In this sense, Showgirls paved the way for two star vehicle films that sprouted up in the early noughties—Glitter (2001) and Crossroads (2002)—both of which cashed in on the inexperience (and ineptitude) of their respective stars Mariah Carey and Britney Spears. Yet, despite the sincerity of the central performances in this trio of films, their ensemble casts seem to deliberately (and successfully) maintain an ironic distance from their leading ladies. The supporting ensembles appear to revel in the manipulation of this distance, often at the expense of their stars’ artistic integrity. Yet the joy in Showgirls and Crossroads and Glitter is not in their stars’ integrity but in their camp, in the sincerity of the failed seriousness of their central performances.

While Berkley’s failed seriousness might be an adorably tragic accident, the camp of her ensemble cast seems judiciously wrought. Showgirls sees aspiring dancer Nomi lustily courted by Cristal Connors, star of the Vegas show “Goddess.” With Connors’ help, Nomi ascends from seedy strip club to a show on the actual strip, though we’re never quite sure whether Connors is setting her up to fail. Gina Gershon plays the vampy, campy Connors with a cool ironic distance, while love interest Zack (Kyle MacLachlan) is calculatedly flat and mechanical; both of their professional performances serve to illuminate the naiveté of Berkley’s.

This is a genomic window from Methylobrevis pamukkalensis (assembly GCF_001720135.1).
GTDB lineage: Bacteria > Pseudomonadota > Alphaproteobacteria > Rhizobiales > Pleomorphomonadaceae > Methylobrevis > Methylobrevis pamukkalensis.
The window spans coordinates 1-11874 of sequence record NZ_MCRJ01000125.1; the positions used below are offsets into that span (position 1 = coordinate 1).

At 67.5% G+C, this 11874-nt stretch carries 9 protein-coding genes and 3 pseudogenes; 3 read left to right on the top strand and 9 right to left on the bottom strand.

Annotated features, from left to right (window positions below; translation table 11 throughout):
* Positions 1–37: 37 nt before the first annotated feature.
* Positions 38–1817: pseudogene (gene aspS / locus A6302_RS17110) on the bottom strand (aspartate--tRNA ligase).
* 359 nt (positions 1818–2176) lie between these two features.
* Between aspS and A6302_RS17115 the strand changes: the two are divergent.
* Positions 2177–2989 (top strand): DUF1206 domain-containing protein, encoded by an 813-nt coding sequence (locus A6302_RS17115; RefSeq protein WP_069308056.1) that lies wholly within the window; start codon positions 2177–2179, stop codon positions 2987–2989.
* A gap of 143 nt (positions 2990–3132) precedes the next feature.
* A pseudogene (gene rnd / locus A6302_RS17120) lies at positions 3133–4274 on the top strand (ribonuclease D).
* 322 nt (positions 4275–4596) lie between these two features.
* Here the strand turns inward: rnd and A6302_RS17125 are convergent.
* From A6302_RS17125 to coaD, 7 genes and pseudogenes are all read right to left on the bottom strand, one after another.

Are Berkley, Britney and Mariah bad actresses, or is the clumsiness of their performances cultivated by their respective directors? In Crossroads, Lucy (Spears) road trips to California in search of her long-lost mother, flanked by her childhood best friends Kit (Zoe Saldana), a sharp-tongued beauty queen, and Mimi (Taryn Manning), a pregnant trailer-trash teenager with a dark past. Much has been made of the film’s forgettable script, but not enough of its quietly impressive supporting cast. Indeed, both Manning and Saldana went on to far greater cinematic exploits than Spears, the former gaining critical acclaim for her portrayal of violent fundamentalist Christian “Pennsatucky” in the TV series Orange is the New Black, and the latter successfully carving a sci-fi shaped niche for herself with starring roles in Avatar (2009), Star Trek (2009), and Guardians of the Galaxy (2014). In Crossroads, Manning makes just the right amount of vulnerability visible beneath her mask of gruff bravado, while Saldana has never been better than as the bitchy, huffy Kit, all arched eyebrows and snooty disapproving drawl.